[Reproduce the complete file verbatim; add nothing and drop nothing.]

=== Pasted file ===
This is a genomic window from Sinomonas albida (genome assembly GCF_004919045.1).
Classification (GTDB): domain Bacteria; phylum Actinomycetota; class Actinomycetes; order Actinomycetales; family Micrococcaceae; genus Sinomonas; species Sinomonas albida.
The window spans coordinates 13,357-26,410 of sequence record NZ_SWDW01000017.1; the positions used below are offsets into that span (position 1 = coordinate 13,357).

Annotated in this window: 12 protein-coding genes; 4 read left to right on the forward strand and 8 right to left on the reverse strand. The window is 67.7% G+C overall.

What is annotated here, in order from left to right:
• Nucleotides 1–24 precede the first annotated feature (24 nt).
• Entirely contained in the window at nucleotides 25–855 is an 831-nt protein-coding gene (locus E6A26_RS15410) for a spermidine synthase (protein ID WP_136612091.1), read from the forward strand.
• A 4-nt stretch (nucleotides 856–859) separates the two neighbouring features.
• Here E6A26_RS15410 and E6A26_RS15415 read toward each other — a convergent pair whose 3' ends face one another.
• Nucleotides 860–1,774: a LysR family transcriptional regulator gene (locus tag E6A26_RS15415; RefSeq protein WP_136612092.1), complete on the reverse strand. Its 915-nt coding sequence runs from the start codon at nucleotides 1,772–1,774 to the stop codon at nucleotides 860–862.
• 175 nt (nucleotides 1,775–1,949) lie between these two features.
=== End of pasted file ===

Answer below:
This is a genomic window from Sinomonas albida (genome assembly GCF_004919045.1).
Classification (GTDB): domain Bacteria; phylum Actinomycetota; class Actinomycetes; order Actinomycetales; family Micrococcaceae; genus Sinomonas; species Sinomonas albida.
The window spans coordinates 13,357-26,410 of sequence record NZ_SWDW01000017.1; the positions used below are offsets into that span (position 1 = coordinate 13,357).

Annotated in this window: 12 protein-coding genes; 4 read left to right on the forward strand and 8 right to left on the reverse strand. The window is 67.7% G+C overall.

What is annotated here, in order from left to right:
• Nucleotides 1–24 precede the first annotated feature (24 nt).
• Entirely contained in the window at nucleotides 25–855 is an 831-nt protein-coding gene (locus E6A26_RS15410) for a spermidine synthase (protein ID WP_136612091.1), read from the forward strand.
• A 4-nt stretch (nucleotides 856–859) separates the two neighbouring features.
• Here E6A26_RS15410 and E6A26_RS15415 read toward each other — a convergent pair whose 3' ends face one another.
• Nucleotides 860–1,774: a LysR family transcriptional regulator gene (locus tag E6A26_RS15415; RefSeq protein WP_136612092.1), complete on the reverse strand. Its 915-nt coding sequence runs from the start codon at nucleotides 1,772–1,774 to the stop codon at nucleotides 860–862.
• 175 nt (nucleotides 1,775–1,949) lie between these two features.